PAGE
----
This is an analysis of the Kaggle 2018 survey dataset. In my analysis I am trying to understand the similarities and differences between men and women users from US and India, since these are the two biggest segments of the respondent population. The number of respondents who chose something other than Male/Female is quite low, so I excluded that subset as well.
The complete code is available as a kernel on the Kaggle website. If you like this post, do login and upvote! 🙂 This post is a slightly truncated version of the Kernel available on Kaggle.
You can also use the link to go to the dataset and perform your own explorations. Please do feel free to use my code as a starter script.
Couple of disclaimers:
NOT intending to say one country is better than the other. Instead just trying to explore the profiles based on what this specific dataset shows.
It is very much possible that there is a response bias and that the differences are due to the nature of the people who are on the Kaggle site, and who answered the survey.
With that out of the way, let us get started. If you like the analysis, please feel to fork the script and extend it further. And do not forget to Upvote! 🙂
Some questions that the analysis tries to answer are given below:
a. What is the respondent demographic profile for users from the 2 countries – men vs women, age bucket?
b. What is their educational background and major?
c. What are the job roles and coding experience?
d. What is the most popular language of use?
e. What is the programming language people recommend for an aspiring data scientist?
I deliberately did not compare salary because:
a. 16% of the population did not answer and 20% chose “do not wish to disclose”.
b. the lowest bracket is 0-10k USD, so the max limit of 10k translates to about INR 7,00,000 (7 lakhs) which is quite high. A software engineer, entering the IT industry probably makes around 4-5 lakhs per annum, and they earn much more than others in India. So comparing against US salaries feels like comparing apples to oranges. [Assuming an exchange rate of 1 USD = 70 INR].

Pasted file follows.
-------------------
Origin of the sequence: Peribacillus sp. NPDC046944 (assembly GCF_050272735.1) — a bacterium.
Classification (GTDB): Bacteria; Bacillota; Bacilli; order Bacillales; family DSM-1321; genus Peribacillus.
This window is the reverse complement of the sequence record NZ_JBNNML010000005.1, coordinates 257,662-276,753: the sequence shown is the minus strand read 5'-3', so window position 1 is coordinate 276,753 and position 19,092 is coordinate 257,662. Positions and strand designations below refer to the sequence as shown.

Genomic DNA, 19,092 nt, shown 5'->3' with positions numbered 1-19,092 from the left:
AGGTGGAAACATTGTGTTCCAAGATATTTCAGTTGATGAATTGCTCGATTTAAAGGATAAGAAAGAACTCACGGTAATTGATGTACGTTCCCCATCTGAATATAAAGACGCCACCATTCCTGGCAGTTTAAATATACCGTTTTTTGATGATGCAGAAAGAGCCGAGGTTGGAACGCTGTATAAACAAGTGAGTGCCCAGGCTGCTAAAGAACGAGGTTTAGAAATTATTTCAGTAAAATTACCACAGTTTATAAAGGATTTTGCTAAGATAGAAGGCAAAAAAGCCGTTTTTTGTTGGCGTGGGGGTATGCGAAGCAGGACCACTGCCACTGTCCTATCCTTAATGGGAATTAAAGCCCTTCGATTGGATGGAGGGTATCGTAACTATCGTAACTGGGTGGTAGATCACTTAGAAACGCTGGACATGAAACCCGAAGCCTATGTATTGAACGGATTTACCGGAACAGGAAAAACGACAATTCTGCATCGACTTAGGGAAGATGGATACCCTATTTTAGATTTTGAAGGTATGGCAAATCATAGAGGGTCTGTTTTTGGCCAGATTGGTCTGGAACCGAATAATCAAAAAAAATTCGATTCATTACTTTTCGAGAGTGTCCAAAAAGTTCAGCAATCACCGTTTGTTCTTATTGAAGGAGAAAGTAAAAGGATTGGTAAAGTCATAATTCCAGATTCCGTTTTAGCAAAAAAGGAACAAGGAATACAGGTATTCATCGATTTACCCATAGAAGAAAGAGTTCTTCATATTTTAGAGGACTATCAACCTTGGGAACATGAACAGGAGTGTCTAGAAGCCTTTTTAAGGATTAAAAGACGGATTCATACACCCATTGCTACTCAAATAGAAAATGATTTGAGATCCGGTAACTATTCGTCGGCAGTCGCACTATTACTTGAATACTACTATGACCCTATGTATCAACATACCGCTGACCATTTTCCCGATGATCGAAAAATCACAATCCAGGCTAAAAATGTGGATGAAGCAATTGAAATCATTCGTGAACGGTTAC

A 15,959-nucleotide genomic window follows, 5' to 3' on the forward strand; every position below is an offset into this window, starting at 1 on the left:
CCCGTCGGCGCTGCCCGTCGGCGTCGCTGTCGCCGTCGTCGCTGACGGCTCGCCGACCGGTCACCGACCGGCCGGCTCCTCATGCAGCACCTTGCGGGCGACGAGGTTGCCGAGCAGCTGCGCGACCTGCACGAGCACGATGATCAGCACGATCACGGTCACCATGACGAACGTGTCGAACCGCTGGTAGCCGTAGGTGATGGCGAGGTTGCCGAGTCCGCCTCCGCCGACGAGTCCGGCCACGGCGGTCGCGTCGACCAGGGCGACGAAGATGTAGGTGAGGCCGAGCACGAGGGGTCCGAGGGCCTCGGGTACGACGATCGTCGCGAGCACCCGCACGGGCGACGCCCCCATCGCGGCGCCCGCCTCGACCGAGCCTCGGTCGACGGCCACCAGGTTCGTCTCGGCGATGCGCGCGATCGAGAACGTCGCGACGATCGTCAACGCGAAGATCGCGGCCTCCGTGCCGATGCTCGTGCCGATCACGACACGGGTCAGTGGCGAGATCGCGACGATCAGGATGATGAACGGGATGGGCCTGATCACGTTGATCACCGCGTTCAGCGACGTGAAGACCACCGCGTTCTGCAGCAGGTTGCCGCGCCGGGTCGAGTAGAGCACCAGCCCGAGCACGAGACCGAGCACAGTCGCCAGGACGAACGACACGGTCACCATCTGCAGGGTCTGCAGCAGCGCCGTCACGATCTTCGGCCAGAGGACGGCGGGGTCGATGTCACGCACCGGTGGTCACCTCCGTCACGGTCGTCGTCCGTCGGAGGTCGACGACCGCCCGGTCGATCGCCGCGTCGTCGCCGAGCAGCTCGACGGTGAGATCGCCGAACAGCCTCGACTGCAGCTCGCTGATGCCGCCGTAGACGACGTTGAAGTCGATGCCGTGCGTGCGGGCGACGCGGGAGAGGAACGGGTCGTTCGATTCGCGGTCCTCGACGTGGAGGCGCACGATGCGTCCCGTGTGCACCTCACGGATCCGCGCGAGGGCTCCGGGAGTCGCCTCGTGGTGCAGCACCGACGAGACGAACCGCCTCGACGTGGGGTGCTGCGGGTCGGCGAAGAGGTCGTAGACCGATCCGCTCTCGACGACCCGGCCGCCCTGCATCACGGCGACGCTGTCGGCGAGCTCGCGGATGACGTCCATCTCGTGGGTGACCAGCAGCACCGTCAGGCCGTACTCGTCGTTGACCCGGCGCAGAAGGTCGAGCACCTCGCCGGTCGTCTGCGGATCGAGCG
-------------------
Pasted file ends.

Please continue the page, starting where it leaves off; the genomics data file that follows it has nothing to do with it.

Calculations / Data Wrangling:
- I’ve aggregated the age buckets into lesser number of segments, because the number of respondents tapers off in the higher age groups. They are quite self-explanatory, as you will see from the ifesle clause below:
if-else codeR12345# age - groupings:ctry_cmp$age_bucket <- ifelse( ctry_cmp$Q2 %in% c("18-21", "22-24"), "age1_[18-24]",ifelse(ctry_cmp$Q2 %in% c("25-29", "35-39"), "age2_[25-39]",ifelse(ctry_cmp$Q2 %in% c("35-39", "40-44"), "age3_[35-44]",ifelse(ctry_cmp$Q2 %in% c("45-49", "50-54"), "age4_[45-54]", "age5_[55+]"))))
- Similarly, cleaned up the special characters in the educational qualifications. Also added a tag to the empty values in the following variables – jobrole (Q6), exp_group (Q8), proj(Q40), years in coding (Q24), major (Q5).
- I also created some frequency using the sqldf() function. You could use the summarise() from the dplyr package. It really is a matter of choice.
As seen in the chart below, many more males (~80%) responded to the survey than women (~20%).
Among women, almost 2/3rd are from US, and only ~38% from India.
The men are almost split 50/50 among US and India.
There is a definite trend showing that the Indian respondents are quite young, with both men and women showing >54% in the youngest ge bucket (18-24), and another ~28% falling in the (25-29) category. So almost 82% of the population is under 30 years of age.